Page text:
The PARP (poly [adp-ribose] polymerase) inhibitor niraparib is safe for long-term use and effective as maintenance treatment in patients with platinum-sensitive recurrent ovarian cancer, according to data presented by Ursula A. Matulonis, MD, at the Society of Gynecologic Oncology (SGO) 2021 Virtual Annual Meeting on Women’s Cancer.1
The final progression-free survival 2 analysis of the phase III ENGOT-OV16/NOVA study of niraparib maintenance vs placebo demonstrated that the benefit of niraparib maintenance therapy extended beyond first disease progression.
Ursula A. Matulonis, MD
Based on adjusted analyses, a trend toward improved survival was also observed in patients with an underlying germline BRCA–mutated status receiving niraparib, with an increased survival of 9.7 months. However, the authors of the study cautioned that overall survival was a secondary endpoint and was therefore underpowered.
Finally, a long-term safety analysis showed a decrease in the number of hematologic adverse events after the first year of maintenance.
“These final data support the safe long-term use of niraparib for maintenance treatment in patients with platinum-sensitive recurrent ovarian cancer,” said Dr. Matulonis, Chief of the Division of Gynecologic Oncology at Dana-Farber Cancer Institute and Professor of Medicine at Harvard Medical School.
ENGOT-OV16/NOVA was a randomized, double-blind, placebo-controlled phase III trial of niraparib maintenance treatment for patients with platinum-sensitive recurrent ovarian cancer. Patients with recurrent epithelial ovarian, fallopian tube, or primary peritoneal cancer following a complete response or partial response to platinum-based therapy were enrolled into one of two independent cohorts: germline BRCA–mutated and non-germline BRCA–mutated.
In a primary analysis of the trial published by Mirza et al in The New England Journal of Medicine,2 niraparib demonstrated a statistically significant improvement in progression-free survival regardless of germline status (patients with non-germline BRCA–mutated disease, hazard ratio [HR] = 0.45; patients with germline BRCA–mutated disease, HR = 0.27). During the SGO 2021 meeting, Dr. Matulonis presented updated results of secondary endpoints, including safety and exploratory long-term efficacy.
“The updated progression-free survival 2 data indicate that the benefit of niraparib extends beyond first disease progression in both the non–germline BRCA–mutated and the germline BRCA–mutated cohorts, with hazard ratios of 0.81 and 0.67, respectively,” said Dr. Matulonis.
With an average follow-up of 67 months, a final overall survival analysis showed no difference in overall survival for patients with non-germline BRCA–mutated disease receiving niraparib. However, patients with an underlying germline BRCA–mutated status trended toward improved survival on niraparib, with an increase in overall survival of 9.7 months.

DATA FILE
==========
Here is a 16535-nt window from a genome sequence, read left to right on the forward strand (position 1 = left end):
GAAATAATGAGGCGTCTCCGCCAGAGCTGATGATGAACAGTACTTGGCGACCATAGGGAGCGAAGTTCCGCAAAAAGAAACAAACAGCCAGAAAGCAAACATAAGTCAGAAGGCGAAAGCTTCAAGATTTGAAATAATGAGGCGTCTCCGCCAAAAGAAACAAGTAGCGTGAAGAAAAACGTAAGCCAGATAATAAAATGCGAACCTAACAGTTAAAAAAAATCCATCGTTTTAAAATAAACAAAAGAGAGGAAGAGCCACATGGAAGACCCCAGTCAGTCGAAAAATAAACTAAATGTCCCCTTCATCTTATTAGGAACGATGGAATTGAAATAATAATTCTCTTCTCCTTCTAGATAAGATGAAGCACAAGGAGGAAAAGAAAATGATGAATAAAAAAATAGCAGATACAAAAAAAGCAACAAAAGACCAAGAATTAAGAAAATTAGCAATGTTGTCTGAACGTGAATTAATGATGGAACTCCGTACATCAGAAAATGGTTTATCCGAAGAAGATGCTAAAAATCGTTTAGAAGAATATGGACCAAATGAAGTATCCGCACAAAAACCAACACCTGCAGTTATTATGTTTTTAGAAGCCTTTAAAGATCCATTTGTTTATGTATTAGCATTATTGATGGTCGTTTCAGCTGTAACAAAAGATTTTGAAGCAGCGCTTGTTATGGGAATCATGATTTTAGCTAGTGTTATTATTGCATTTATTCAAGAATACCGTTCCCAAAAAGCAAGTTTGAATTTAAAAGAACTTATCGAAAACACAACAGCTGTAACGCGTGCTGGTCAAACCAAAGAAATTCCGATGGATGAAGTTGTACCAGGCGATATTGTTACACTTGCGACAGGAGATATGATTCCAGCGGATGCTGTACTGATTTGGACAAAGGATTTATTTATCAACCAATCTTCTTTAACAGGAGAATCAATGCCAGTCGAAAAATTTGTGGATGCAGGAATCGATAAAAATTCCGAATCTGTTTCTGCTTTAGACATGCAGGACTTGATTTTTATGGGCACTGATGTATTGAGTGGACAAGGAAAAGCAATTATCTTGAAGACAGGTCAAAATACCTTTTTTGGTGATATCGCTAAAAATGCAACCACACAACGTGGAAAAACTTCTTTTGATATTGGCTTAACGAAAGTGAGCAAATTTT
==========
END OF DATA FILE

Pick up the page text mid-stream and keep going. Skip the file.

“It’s important to note that analysis of overall survival was limited,” cautioned Dr. Matulonis. “It was also challenged by the higher rate of subsequent PARP inhibitor use and crossover therapy for patients on placebo initially, as well as lost data.”
Consistent with previously reported data, hematologic treatment-emergent adverse events primarily occurred within the first year of niraparib treatment. With appropriate dose modifications that usually occur in the first year, said Dr. Matulonis, hematologic toxicities—specifically thrombocytopenia, anemia, and neutropenia—decreased significantly in subsequent years. The incidence of grade ≥ 3 thrombocytopenia decreased from 33.8% to 2.8%, anemia decreased from 25.6% to 0.7%, and neutropenia decreased from 19.3% to 2.1% from year 1 to years 2 and 3.
At the time of the primary analysis, the incidence of myelodysplastic syndromes (MDS) or acute myeloid leukemia (AML) was 1.4% in the niraparib arm vs 1.1% in the placebo arm. With long-term follow-up and administration of subsequent therapies, 3.5% of patients in the niraparib arm developed MDS or AML vs 1.7% in the placebo arm. Dr. Matulonis also reported a higher risk of MDS or AML in the germline BRCA–mutated group compared with the non-germline BRCA–mutated group for both the niraparib and placebo arms.
DISCLOSURE: Dr. Matulonis has received honoraria from Advaxis; has served as a consultant or advisor to Merck, NextCure, and Novartis; has received research funding from Fujifilm, ImmunoGen, Leap Therapeutics, Merck, Mersana, Novartis, SQZ Biotechnologies, Syndax, and Tesaro; and has been reimbursed for travel, accommodations, or other expenses by AstraZeneca.
1. Matulonis U: Long-term safety and secondary efficacy endpoints in the ENGOT-OV16/NOVA phase III trial of niraparib in recurrent ovarian cancer. Society of Gynecologic Oncology 2021 Virtual Annual Meeting on Women’s Cancer. Abstract 11139. Presented March 19, 2021.
2. Mirza MR, Monk BJ, Herrstedt J, et al: Niraparib maintenance therapy in platinum-sensitive, recurrent ovarian cancer. N Engl J Med 375:2154-2164, 2016.